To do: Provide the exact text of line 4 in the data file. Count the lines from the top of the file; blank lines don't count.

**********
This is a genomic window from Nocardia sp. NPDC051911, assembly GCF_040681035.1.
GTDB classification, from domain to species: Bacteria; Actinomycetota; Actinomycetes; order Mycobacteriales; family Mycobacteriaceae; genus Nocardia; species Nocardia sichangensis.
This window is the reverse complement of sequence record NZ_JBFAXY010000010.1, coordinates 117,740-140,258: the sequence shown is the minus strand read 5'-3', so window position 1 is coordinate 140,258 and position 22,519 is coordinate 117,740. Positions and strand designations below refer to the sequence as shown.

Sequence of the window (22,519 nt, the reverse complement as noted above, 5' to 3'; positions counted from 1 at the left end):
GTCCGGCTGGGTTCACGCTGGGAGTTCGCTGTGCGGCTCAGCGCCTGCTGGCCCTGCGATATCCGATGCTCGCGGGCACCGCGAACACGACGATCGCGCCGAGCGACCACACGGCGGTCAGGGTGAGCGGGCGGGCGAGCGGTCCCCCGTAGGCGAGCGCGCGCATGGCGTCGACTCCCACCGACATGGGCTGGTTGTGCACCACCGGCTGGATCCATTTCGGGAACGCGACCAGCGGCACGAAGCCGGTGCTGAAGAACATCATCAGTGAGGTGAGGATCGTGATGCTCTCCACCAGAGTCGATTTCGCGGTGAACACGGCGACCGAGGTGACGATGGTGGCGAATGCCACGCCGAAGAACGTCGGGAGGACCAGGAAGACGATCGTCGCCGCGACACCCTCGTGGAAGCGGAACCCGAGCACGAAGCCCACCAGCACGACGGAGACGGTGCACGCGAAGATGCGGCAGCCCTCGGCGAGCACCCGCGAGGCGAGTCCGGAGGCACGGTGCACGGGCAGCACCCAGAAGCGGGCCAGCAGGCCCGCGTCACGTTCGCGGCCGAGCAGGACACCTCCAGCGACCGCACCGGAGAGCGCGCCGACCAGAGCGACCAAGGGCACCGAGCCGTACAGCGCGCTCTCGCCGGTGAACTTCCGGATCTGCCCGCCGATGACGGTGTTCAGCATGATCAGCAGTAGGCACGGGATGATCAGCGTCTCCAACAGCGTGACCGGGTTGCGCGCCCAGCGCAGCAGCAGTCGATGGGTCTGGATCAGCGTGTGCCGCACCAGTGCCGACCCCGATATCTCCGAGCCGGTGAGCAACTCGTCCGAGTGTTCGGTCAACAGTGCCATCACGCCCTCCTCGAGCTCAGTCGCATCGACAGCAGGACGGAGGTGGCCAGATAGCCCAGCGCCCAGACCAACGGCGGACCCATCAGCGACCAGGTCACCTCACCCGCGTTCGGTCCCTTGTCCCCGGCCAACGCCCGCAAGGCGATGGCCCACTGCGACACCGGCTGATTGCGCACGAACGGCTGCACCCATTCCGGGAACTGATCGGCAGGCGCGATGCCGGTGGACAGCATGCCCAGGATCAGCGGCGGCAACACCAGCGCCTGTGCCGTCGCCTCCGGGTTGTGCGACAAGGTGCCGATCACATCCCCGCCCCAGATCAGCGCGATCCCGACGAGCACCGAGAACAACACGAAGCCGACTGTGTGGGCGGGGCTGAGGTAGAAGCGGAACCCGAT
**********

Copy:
Sequence of the window (22,519 nt, the reverse complement as noted above, 5' to 3'; positions counted from 1 at the left end):